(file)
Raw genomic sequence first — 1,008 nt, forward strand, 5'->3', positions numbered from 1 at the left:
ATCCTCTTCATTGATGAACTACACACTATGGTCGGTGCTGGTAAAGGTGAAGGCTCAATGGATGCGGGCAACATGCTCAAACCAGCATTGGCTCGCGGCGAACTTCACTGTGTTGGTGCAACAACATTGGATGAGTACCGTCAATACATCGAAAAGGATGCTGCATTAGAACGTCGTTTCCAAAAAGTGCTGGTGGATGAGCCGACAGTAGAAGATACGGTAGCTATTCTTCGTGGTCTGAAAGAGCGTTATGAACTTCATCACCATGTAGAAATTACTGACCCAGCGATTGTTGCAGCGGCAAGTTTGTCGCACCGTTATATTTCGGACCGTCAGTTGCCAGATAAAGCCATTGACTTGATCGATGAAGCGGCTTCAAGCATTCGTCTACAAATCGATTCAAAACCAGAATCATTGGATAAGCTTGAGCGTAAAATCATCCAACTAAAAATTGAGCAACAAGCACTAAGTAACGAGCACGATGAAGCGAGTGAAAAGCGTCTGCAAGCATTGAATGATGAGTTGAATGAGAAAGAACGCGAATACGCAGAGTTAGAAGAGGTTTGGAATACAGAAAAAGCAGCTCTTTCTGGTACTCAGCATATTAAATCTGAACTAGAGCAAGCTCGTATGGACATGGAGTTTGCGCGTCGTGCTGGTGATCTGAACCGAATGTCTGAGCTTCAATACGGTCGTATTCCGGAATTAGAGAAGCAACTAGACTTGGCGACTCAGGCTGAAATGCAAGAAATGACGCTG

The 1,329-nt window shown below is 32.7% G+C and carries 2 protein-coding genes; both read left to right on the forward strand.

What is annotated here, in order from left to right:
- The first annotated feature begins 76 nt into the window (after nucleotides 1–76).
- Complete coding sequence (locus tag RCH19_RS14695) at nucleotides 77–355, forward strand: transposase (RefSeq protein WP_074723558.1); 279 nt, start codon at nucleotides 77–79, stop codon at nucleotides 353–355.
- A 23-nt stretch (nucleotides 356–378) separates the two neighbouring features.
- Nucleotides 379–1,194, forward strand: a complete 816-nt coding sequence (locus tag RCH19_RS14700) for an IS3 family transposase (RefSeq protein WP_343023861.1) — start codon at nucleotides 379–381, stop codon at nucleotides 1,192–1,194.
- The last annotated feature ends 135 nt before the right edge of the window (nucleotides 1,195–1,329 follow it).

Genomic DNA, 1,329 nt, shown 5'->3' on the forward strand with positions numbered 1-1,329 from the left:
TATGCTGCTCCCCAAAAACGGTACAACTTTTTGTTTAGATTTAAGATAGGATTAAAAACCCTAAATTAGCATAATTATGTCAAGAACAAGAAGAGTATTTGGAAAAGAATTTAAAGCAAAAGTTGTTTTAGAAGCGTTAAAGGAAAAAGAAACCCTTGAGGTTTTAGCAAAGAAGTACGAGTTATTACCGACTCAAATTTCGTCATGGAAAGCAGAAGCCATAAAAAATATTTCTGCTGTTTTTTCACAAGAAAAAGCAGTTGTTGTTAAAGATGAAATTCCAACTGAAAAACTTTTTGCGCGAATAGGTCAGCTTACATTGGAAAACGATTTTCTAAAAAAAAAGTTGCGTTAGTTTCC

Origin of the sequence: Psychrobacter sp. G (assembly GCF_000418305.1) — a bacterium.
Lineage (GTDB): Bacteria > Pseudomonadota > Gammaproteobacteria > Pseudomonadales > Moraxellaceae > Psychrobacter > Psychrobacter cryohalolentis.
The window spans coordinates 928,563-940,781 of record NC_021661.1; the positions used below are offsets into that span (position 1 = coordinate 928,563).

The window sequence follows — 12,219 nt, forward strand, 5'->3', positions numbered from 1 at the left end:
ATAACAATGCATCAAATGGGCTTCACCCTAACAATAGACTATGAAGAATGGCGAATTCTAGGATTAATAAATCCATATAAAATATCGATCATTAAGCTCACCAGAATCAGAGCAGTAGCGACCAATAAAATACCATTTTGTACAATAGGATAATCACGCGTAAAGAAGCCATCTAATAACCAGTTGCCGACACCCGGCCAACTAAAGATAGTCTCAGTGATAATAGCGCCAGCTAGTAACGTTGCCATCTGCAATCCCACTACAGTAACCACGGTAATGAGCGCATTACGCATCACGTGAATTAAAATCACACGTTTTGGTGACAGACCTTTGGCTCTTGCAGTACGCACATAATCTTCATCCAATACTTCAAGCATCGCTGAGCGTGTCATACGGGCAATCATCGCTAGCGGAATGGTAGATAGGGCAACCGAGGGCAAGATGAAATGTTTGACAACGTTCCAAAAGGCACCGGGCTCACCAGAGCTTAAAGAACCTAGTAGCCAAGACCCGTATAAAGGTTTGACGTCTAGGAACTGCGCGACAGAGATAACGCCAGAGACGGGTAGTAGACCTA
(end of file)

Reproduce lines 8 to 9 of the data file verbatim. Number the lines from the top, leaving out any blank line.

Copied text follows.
- Nucleotides 379–1,194, forward strand: a complete 816-nt coding sequence (locus tag RCH19_RS14700) for an IS3 family transposase (RefSeq protein WP_343023861.1) — start codon at nucleotides 379–381, stop codon at nucleotides 1,192–1,194.
- The last annotated feature ends 135 nt before the right edge of the window (nucleotides 1,195–1,329 follow it).